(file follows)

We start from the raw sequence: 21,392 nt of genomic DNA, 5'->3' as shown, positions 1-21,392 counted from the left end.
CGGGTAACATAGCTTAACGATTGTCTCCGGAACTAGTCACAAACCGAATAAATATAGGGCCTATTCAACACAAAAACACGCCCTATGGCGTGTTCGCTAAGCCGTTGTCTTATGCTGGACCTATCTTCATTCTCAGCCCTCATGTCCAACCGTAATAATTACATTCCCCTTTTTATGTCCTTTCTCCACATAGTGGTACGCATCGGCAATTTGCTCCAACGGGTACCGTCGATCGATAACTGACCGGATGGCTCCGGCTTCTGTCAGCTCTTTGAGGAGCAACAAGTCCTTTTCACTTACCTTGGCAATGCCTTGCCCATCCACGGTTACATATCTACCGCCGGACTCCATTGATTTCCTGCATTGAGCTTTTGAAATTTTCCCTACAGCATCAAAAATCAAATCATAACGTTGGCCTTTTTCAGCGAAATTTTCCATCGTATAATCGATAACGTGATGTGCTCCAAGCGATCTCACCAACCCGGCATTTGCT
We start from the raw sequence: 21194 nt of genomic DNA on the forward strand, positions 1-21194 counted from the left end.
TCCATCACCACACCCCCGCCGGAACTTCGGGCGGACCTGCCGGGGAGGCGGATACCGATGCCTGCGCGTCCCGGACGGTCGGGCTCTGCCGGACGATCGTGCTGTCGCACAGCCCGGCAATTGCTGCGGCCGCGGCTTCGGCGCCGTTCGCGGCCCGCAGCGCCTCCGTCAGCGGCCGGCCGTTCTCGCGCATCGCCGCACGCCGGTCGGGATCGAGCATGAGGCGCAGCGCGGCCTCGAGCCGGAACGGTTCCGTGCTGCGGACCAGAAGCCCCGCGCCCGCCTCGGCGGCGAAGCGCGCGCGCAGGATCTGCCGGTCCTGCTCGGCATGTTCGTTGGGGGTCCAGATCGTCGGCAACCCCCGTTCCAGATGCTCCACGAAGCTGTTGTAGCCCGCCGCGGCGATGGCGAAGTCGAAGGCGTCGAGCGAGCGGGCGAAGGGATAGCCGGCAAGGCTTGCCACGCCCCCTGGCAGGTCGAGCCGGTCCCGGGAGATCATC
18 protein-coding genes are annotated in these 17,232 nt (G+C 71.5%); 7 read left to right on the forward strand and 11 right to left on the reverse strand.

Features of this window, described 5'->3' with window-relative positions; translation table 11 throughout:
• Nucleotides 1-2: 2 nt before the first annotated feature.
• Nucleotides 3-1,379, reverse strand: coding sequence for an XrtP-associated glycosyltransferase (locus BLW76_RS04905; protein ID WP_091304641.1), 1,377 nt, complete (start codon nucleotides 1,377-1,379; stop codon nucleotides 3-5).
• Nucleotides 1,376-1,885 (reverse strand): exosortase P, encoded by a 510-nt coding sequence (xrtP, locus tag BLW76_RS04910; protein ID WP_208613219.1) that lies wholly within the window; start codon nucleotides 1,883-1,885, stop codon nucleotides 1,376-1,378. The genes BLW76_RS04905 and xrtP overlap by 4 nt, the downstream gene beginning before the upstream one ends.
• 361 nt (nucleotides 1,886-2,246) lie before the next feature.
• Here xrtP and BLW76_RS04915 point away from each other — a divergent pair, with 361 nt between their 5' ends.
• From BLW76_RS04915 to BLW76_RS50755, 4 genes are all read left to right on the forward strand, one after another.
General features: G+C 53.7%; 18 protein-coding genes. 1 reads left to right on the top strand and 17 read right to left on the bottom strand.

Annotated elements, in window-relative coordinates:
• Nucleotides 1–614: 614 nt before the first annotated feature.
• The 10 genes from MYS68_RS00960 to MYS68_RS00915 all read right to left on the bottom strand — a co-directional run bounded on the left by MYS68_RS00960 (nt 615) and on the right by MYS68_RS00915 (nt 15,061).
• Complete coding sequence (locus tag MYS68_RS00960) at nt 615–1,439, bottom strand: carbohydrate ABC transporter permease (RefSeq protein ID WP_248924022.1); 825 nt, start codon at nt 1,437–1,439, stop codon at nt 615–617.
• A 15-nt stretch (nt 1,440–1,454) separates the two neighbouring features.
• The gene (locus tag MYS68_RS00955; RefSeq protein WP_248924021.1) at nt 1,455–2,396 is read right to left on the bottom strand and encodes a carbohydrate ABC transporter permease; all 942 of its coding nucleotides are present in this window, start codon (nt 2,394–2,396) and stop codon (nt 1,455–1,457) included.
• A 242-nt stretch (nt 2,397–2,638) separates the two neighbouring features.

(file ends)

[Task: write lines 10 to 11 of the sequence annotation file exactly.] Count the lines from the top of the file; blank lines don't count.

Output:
• 361 nt (nucleotides 1,886-2,246) lie before the next feature.
• Here xrtP and BLW76_RS04915 point away from each other — a divergent pair, with 361 nt between their 5' ends.